Prophetic Evidence For The Sanctuary Cities Foreshadowing Jesus Christ


The sanctuary cities were part of the distribution of the Promised Land amongst the 12 tribes of Israel. Only one tribe, the Levites, was not provided land to develop. Rather, they were to be the priests of the Lord and the overseers of the tabernacle and all its rites and furnishings. Solely the Levites might bear and establish the tabernacle (Numbers 2:5 -13). As the Levites were to have no provincial domain assigned to them like the other tribes in the conquest of Canaan, they were to be dispersed throughout the land in specific cities appropriated to their usage. Part of their inheritance included forty-eight cities spread out throughout the land (Numbers 35:6 -7). Of these forty-eight cities, 6 were designated as cities of sanctuary. The cities were Kedesh, Shechem, Hebron, Bezer, Ramoth, and Golan (Joshua 20:7 -8).


Sanctuary Cities in the Land of Canaan


The Mosaic Law specified that anybody who committed a murder was to be put to death (Exodus 21:14). But for unintended deaths, God reserved these cities to which the killer might run away for sanctuary (Exodus 21:13). He would be safe from the avenger– the member of the family charged with avenging the victim’s death (Numbers 35:19)– until the case could go to trial. The congregation would evaluate to determine if the assailant acted accidentally. If he did, he would go back to the city of refuge and live there safely and securely up until the death of the high priest who was in office at the time of the trial, at which point he can go back to his home. If the assailant left the city of refuge prior to the death of the high priest, however, the avenger would have the right to kill him (Numbers 35:24 -28).


The establishment of those privileged sanctuaries amongst the cities of the Levites is most likely traceable to the concept that the Levites would be the most appropriate and unbiased judges, that their presence and counsels may soothe or restrain the violent obsessions of the blood avenger. By their consecration as priests, the Levites were mediators between the Israelites and God. As such, they would have been blessed to calmly mediate between the assailant and the victim’s household, making sure that no additional bloodshed would happen.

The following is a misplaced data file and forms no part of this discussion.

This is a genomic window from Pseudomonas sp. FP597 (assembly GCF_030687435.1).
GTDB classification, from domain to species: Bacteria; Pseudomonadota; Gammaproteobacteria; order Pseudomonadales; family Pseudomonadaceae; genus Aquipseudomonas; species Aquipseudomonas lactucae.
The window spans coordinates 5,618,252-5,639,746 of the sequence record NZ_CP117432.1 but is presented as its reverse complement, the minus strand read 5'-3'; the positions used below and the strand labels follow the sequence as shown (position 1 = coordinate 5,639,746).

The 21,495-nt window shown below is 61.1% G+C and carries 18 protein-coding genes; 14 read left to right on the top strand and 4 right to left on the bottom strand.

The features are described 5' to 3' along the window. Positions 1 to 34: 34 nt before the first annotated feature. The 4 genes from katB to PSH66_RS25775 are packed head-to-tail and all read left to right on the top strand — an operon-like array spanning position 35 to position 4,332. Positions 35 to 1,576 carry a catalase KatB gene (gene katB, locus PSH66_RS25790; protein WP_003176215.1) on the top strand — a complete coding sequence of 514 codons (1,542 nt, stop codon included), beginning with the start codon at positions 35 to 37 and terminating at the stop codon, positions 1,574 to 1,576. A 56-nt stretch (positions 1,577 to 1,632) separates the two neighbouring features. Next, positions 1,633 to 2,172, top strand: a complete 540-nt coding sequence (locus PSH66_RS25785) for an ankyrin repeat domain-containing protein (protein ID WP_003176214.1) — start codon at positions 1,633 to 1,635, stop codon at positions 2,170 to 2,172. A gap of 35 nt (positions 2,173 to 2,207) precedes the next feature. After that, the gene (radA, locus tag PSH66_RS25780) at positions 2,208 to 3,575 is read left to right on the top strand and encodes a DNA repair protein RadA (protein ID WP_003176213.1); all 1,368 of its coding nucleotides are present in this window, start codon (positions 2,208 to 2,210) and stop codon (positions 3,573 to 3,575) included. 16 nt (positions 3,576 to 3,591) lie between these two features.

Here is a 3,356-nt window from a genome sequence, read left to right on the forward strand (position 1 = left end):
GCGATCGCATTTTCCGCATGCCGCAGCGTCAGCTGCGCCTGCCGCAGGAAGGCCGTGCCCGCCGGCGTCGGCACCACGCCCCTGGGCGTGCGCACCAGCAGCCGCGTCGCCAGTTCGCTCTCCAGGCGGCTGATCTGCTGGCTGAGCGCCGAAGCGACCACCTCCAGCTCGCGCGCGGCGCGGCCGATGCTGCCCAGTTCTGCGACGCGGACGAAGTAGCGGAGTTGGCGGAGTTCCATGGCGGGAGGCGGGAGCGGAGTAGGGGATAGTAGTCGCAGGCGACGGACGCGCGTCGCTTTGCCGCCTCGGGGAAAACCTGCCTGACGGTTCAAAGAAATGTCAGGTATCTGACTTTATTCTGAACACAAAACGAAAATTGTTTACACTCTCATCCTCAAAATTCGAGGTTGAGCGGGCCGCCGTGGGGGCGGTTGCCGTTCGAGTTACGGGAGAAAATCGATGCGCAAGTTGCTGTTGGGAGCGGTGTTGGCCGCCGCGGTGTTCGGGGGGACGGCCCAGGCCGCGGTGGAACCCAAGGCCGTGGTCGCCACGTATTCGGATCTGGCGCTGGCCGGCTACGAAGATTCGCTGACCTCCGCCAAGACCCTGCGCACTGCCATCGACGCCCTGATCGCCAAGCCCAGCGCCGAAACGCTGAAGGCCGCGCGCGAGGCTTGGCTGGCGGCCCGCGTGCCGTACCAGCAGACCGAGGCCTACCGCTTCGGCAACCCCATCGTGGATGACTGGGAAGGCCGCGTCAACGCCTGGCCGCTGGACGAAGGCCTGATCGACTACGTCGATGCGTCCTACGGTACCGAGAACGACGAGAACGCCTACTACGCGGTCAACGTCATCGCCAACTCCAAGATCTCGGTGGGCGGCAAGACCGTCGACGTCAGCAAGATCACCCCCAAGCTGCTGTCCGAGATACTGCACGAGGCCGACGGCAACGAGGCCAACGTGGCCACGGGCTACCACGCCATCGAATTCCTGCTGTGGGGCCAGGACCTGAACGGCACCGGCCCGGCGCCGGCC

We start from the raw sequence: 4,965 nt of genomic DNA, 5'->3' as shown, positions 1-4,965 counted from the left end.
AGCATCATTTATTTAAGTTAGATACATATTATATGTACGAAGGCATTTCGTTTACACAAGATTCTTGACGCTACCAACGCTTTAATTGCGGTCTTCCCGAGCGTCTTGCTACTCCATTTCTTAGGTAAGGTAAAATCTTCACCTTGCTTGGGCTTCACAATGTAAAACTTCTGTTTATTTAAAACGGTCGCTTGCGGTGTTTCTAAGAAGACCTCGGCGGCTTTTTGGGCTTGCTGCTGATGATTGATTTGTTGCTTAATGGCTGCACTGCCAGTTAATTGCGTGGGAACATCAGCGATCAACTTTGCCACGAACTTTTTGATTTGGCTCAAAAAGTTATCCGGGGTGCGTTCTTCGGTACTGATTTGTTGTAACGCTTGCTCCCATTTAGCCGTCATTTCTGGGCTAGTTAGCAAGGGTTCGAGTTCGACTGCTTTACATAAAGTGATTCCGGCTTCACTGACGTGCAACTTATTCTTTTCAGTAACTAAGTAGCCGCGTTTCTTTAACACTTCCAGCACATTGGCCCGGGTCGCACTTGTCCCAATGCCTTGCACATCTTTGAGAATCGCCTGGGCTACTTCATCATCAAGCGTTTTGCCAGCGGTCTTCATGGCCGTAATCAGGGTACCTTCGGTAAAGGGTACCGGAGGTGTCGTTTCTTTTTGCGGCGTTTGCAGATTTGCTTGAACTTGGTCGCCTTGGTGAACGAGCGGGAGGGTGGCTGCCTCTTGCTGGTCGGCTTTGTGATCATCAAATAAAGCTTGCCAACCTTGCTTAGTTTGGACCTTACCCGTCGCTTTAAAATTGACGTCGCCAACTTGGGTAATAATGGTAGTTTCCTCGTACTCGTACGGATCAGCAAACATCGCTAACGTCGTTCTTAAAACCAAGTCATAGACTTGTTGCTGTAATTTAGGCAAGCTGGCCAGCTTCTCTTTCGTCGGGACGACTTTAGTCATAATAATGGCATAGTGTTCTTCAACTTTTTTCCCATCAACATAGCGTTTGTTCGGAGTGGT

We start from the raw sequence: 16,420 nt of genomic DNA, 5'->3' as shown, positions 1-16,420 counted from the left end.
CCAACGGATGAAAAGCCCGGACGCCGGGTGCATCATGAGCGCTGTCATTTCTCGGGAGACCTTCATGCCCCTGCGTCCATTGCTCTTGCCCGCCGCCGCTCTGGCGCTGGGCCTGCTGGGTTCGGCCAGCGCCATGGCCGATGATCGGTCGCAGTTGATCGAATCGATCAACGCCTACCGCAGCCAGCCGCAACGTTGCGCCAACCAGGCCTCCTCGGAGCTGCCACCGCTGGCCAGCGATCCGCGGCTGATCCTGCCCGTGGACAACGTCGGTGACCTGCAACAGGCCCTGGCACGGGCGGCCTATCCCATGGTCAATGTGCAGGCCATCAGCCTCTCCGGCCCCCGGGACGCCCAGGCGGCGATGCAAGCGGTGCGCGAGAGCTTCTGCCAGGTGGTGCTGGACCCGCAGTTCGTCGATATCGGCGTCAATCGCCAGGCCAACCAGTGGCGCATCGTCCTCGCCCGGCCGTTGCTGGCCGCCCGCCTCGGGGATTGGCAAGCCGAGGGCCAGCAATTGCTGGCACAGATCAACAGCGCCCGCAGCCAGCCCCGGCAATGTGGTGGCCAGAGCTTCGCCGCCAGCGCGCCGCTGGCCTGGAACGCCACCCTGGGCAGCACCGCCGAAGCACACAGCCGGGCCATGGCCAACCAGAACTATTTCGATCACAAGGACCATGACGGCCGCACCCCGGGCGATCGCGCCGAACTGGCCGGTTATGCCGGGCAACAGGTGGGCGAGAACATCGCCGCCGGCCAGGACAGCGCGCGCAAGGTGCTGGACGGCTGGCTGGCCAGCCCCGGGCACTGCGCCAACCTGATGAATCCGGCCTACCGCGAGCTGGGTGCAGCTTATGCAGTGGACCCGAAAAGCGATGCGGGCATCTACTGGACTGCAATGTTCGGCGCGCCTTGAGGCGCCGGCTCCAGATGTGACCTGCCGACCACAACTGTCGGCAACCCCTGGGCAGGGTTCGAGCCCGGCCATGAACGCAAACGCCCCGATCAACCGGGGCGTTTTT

The cities of sanctuary are types of Christ, in whom sinners find a refuge from the destroyer of our souls. Just as the guilty person looked for sanctuary in the cities established for that reason, we run away to Christ for sanctuary from sin (Hebrews 6:18). We run to Christ to escape the danger we are in from the curse and condemnation of the law, from of the wrath of God, and from an eternity in hell. Only Christ provides sanctuary from these things, and it is to Him alone that we need to run. Just as the cities were open to all who ran away to them for safety and security as prophetic evidence for Him, it is Christ who provides safety and security to all who come to Him for refuge from sin and its punishment.


And for how long was the fugitive to remain in the city of refuge? According to Joshua 20:6, “up until the death of the high priest,” after which he was totally free to go back to his home without risk of vengeance or retribution on the part of the dead person’s family.


Does this mean we should stay surrendered to Jesus up until he dies? Certainly not. What is Jesus doing now? According to the Bible, He is making intercession for us, as our Advocate, as our High Priest (1 John 2:1; Hebrews 7:25; 8:1, 2.).


Will Jesus remain our High Priest permanently? No, because one day He will lay off His priestly robes and return to the earth as a conquering King (Revelation 19:11 -16).


The prophetic evidence and wonderful news for people all over is that Jesus is coming quickly! One day the waiting will be over, sin and death will disappear, the “avenger of blood” will be gone, “and so shall we ever be with the Lord” (1 Thessalonians 4:17).


Surely it frequently felt as though the time of freedom might never ever come for the fugitive waiting inside the city of refuge. There have been times when Christians have cried out within their hearts, “How long, Lord, until you return and take us home to be with you?”


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